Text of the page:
Targeting the healthcare industry could literally mean life or death for some of those affected by a ransomware attack, given that it can prevent clinicians from having access to key patient data, he says. This sector also tends to have a dearth of cybersecurity funds to defend itself against ransomware and other cyber threats, making it especially vulnerable, Surber says.
“This is especially concerning considering virtually any outage or disruption in operations will cause a financial — and often physical — impact in a patient care setting,” he says.
A New Twist on Partial Encryption
While most ransomware bases partial encryption only on the file size, then encrypts a set percentage of the file the same way each time, Royal ransomware lets the operator choose a specific percentage and lower the amount of encrypted data even if the file size is large, the researchers said.
When a targeted file is being encrypted, the ransomware calculates the percentage to encrypt and divides the file content — encrypted and unencrypted — into equal segments, researchers explained in the post. The fragmentation — and thus the low percentage of encrypted file content that results — lowers the chance of being detected by anti-ransomware solutions.
“This ability to change the amount of the file to be encrypted gives Royal ransomware an advantage when it comes to evading detection by security products,” the researchers noted.
The file size that Royal chooses for its partial encryption threshold — 5.24MB — also is the same as what Conti Group used in the past, encrypting 50% of a file in a divided manner if it was over this size, “much like Royal ransomware,” the researchers wrote.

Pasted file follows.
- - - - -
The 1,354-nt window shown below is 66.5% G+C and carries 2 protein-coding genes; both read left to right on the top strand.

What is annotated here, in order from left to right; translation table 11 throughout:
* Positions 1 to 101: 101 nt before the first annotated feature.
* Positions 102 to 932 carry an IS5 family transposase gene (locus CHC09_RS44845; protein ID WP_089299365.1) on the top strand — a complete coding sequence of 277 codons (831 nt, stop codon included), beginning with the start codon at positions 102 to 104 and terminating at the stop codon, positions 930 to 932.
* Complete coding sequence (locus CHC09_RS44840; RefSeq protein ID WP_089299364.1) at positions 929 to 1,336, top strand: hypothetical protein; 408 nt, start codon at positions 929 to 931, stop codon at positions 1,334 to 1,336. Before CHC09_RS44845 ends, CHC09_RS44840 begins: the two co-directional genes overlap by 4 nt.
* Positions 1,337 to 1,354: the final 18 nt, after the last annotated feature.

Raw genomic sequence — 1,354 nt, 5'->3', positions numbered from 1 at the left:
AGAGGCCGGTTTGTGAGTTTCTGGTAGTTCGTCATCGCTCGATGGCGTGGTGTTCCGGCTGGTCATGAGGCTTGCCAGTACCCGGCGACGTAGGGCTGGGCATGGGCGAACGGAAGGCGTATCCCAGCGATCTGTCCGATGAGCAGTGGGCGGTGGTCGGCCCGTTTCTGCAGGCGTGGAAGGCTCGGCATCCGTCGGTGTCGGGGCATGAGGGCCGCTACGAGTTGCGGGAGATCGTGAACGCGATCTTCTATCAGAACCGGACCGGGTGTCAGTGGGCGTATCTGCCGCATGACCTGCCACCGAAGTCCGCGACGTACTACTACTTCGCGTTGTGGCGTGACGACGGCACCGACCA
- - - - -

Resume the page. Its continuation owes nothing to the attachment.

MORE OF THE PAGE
Though it’s widely believed that Conti’s former operators are behind Royal, this similarity is not strong enough evidence to confirm that link definitively, the researchers added.
Another technique unique to Royal is how it multithreads encryption, choosing the number of running threads by using the API call GetNativeSystemInfo to collect the number of processors in a machine, the researchers divulged. It will then multiply the result by two and create the appropriate number of threads accordingly. This allows for rapid encryption, another show of sophistication by the group, the researchers said.
Shielding the Enterprise From a Royal Threat
To avoid rolling out the red carpet for Royal and other ransomware, researchers recommend that enterprises deploy a multilayer approach to malware protection that leverages threat intelligence, machine learning, anti-ransomware, next-generation antivirus, and variant payload-prevention capabilities.
For healthcare organizations with limited cybersecurity resources that may not have such tools in their arsenal, one security expert advised the adoption of low-code security automation to help detect and respond to threats in real time by allowing complete visibility into IT environments.
“Endpoint security tools that integrate low-code security automation give healthcare organizations a cohesive protection strategy that protects patients and employees from data theft and extortion,” Daniel Selig, security automation architect at security automation provider Swimlane, tells Dark Reading.